Rita Milla had a horror story.
It was a story that no one could believe.
It was 1978. The California teenager said she was being sexually abused by seven priests from the Philippines. She was 16.
Who would believe a horrible story like that?
The abuse continued.
Then she got pregnant. One of the priests, Santiago Tamayo, urged her to have an abortion. When she wouldn’t, he and the father of the child, Father Valentine Tugade, convinced Rita’s mother to send the now-19-year-old to the Philippines, where she could have the child in secret. Rita’s mother didn’t know her daughter was pregnant.
Rita gave birth to a healthy and beautiful daughter. In 1983, Rita went public.
Milla and her family demanded answers from the Archdiocese. All hell broke loose.
The priests scattered … All under the protection of the Archdiocese of Los Angeles and bishops in the Philippines.
Why? Rita’s allegations had merit.
Santiago Tamayo fled to Hawaii and then the Philippines. There, he continued to act as a priest, with the blessing of his local bishop and a monthly check from the Archdiocese of Los Angeles.
According to The Daily Breeze:
That was around the same time that Tamayo and the other priests fled to the Philippines to escape criminal investigation and civil litigation.
Tamayo’s file is dominated by memos and correspondence between Cardinal Roger Mahony and Monsignor Thomas Curry, the vicar of clergy, on how to keep Tamayo out of the country. There is also a letter in the file written to the cardinal in 2002 from a man alleging he was also abused by Tamayo. | Related: Exhibit 50, Page 18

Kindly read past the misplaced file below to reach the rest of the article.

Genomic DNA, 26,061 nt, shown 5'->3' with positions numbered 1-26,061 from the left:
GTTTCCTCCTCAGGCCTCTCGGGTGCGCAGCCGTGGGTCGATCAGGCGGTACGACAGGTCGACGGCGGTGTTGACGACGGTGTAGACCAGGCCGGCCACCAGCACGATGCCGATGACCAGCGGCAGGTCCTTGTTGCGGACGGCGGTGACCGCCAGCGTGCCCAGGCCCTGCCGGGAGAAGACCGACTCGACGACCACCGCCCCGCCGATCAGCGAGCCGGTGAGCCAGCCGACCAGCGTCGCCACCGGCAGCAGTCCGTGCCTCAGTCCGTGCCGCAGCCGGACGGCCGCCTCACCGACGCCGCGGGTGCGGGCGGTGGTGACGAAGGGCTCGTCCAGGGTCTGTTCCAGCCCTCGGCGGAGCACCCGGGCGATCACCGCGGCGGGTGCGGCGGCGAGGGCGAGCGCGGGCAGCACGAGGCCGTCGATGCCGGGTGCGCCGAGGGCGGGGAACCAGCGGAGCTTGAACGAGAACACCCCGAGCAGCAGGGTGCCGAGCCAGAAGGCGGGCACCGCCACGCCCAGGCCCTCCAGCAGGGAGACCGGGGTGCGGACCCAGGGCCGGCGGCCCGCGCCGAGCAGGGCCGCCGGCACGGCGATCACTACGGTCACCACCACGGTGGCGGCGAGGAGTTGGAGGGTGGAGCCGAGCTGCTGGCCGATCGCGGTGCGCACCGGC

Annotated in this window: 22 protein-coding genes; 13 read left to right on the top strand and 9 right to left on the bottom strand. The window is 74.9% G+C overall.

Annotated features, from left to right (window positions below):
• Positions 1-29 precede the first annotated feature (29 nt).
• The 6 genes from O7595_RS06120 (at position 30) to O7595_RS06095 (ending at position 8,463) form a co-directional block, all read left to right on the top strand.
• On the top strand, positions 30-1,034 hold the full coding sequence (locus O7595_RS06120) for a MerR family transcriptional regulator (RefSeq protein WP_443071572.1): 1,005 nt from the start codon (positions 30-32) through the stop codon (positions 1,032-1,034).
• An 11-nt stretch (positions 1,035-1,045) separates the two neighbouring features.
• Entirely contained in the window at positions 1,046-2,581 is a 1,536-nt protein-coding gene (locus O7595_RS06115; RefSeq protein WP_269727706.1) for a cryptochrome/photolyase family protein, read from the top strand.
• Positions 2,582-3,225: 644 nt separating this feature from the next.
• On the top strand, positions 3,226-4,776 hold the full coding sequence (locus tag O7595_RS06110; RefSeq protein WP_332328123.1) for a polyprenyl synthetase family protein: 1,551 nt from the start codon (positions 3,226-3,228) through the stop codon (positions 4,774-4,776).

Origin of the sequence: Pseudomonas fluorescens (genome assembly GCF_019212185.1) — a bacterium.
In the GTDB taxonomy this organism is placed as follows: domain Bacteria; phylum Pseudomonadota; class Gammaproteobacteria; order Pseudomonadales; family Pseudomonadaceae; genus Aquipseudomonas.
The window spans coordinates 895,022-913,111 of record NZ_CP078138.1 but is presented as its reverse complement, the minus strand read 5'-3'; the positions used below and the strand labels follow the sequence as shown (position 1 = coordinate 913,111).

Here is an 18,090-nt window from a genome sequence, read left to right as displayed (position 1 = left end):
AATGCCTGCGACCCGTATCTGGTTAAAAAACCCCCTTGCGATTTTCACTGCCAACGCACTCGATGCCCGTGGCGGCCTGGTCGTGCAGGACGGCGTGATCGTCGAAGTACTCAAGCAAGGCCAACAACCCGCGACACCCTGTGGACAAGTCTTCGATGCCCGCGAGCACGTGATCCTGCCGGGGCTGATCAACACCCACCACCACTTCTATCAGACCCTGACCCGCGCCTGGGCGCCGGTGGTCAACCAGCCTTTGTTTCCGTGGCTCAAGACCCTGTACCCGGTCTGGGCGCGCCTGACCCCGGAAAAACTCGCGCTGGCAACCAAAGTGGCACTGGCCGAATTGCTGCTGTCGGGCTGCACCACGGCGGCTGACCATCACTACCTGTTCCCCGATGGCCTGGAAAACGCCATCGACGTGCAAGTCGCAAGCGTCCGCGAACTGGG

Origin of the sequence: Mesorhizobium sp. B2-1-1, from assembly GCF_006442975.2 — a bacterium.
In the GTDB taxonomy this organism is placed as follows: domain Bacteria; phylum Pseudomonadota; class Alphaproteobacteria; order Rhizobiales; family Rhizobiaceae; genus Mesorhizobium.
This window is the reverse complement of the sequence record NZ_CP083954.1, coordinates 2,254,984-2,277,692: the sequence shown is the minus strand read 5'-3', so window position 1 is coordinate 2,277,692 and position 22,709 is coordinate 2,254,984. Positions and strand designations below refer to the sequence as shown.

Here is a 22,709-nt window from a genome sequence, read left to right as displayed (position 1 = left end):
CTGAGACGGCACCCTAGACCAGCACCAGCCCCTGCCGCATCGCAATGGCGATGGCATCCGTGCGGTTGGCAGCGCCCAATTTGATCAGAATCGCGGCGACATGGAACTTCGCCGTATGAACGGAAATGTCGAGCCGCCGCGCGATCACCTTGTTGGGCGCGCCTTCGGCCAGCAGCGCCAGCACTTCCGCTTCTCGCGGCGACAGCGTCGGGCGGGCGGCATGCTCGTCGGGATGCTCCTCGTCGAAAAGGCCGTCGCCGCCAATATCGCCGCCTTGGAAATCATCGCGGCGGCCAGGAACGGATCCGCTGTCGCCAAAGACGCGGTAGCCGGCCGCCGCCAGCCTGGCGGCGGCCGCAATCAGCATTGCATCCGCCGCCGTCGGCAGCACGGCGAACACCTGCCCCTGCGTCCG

Tamayo he continued to work as a priest in the Philippines. He died in 1996.
Another one of the accused, Fr. Angel Cruces was an extern priest (a “borrowed” priest) from the Diocese of Nueva Segovia, Philippines.
Fr. Angel’s file, released in 2013, tells quite the story.
The Archdiocese of Los Angeles said he could no longer minister there in 1984, when Rita went public. But that didn’t stop his home diocese in the Philippines from giving the priest a letter of recommendation to work in Brooklyn in the 1990s. That’s the only way that Cruces could end up in Brooklyn. He would need a “letter of good standing” from his home bishop.
The file also shows that Fr. Angel’s archbishop in the Philippines attempted to step in and asked Los Angeles to make the whole situation “go away.”
A DNA test proved that Father Valentine Tugade was the father of Rita’s daughter. He never apologized. Like the rest of Rita’s accused assailants, he fled to the Philippines to escape prosecution. Tugade’s whereabouts are unknown. But he may have ended up back in California. It’s quite possible he’s dead.
He certainly wasn’t kicked out of the priesthood for fathering a child with an unwilling woman. Readers of this blog series already knew that wasn’t an issue. The Catholic Church in the Philippines has long allowed a “one-child” policy for its priests.
Rita is doing great, by the way. She’s a strong, smart, and engaging woman, who never ceases to amaze me.